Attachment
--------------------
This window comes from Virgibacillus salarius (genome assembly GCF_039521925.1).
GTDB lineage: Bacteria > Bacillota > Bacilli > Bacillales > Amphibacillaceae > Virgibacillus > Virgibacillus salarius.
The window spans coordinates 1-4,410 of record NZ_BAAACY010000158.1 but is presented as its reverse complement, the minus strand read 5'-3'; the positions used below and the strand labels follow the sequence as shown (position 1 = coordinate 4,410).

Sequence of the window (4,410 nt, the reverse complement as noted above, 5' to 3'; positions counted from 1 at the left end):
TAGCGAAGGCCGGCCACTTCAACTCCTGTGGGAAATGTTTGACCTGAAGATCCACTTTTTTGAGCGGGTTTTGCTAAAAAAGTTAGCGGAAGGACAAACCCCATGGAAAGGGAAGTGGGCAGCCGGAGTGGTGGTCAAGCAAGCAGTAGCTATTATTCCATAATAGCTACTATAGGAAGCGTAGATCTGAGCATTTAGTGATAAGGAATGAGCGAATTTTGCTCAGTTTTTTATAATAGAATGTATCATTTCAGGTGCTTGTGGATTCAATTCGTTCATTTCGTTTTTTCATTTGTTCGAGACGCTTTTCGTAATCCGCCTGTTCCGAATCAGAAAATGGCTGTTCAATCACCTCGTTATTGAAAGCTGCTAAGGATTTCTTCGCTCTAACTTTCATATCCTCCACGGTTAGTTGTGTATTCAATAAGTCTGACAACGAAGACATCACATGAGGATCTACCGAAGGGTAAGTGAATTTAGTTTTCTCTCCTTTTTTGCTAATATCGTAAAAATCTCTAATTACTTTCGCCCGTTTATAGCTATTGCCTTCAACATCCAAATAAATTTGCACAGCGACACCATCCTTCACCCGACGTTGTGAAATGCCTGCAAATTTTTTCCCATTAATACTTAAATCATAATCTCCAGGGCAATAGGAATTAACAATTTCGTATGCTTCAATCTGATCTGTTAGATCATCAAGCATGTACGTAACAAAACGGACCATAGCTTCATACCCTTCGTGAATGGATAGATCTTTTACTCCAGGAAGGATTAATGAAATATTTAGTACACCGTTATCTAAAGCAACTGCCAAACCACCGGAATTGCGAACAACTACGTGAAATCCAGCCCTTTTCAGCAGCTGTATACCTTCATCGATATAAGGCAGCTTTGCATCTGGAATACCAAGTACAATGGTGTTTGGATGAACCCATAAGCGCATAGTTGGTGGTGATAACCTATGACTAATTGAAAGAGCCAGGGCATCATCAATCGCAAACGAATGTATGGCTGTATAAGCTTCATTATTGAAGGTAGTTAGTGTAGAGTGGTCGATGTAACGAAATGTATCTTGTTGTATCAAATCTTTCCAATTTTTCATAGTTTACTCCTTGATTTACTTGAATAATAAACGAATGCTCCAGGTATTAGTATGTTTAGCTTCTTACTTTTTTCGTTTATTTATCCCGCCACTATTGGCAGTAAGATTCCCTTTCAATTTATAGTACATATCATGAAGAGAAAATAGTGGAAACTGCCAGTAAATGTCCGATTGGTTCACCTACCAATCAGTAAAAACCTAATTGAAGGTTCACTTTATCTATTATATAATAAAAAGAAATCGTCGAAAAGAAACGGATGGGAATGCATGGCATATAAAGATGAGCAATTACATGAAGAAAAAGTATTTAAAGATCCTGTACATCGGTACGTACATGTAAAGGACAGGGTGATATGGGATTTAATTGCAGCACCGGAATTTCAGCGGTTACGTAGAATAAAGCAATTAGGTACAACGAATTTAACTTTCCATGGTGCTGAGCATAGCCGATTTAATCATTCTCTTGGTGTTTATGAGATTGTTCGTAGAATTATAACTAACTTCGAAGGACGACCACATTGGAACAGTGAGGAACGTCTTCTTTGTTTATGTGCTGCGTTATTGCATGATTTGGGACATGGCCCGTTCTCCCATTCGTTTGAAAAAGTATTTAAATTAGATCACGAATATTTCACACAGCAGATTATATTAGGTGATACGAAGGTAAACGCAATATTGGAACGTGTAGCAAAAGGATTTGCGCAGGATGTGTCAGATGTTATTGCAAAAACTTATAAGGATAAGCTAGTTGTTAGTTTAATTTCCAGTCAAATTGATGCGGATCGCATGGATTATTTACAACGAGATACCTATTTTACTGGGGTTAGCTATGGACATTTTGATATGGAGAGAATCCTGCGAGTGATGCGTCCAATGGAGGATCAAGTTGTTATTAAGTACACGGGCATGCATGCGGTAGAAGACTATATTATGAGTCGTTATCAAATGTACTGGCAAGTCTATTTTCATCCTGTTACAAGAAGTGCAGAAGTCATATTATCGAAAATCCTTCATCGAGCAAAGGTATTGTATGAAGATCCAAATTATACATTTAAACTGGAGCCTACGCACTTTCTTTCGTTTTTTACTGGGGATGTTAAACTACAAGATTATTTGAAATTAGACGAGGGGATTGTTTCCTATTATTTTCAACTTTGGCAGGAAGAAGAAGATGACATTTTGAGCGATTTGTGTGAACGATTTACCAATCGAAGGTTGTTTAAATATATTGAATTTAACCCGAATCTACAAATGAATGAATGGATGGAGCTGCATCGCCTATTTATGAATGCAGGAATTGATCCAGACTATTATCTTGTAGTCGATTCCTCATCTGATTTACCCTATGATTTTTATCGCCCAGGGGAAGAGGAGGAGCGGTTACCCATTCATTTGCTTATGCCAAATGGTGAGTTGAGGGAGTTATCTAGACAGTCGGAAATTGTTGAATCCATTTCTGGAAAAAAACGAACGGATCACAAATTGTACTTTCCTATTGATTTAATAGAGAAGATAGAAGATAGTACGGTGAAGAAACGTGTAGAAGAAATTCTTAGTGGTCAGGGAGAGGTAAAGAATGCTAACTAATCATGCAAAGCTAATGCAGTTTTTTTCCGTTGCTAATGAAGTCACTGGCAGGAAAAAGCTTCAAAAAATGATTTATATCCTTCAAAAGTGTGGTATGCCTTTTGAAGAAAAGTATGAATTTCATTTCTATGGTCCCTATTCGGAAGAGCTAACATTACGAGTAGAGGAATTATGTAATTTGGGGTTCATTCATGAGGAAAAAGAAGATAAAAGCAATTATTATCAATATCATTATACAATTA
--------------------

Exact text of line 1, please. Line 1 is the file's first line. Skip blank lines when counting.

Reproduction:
This window comes from Virgibacillus salarius (genome assembly GCF_039521925.1).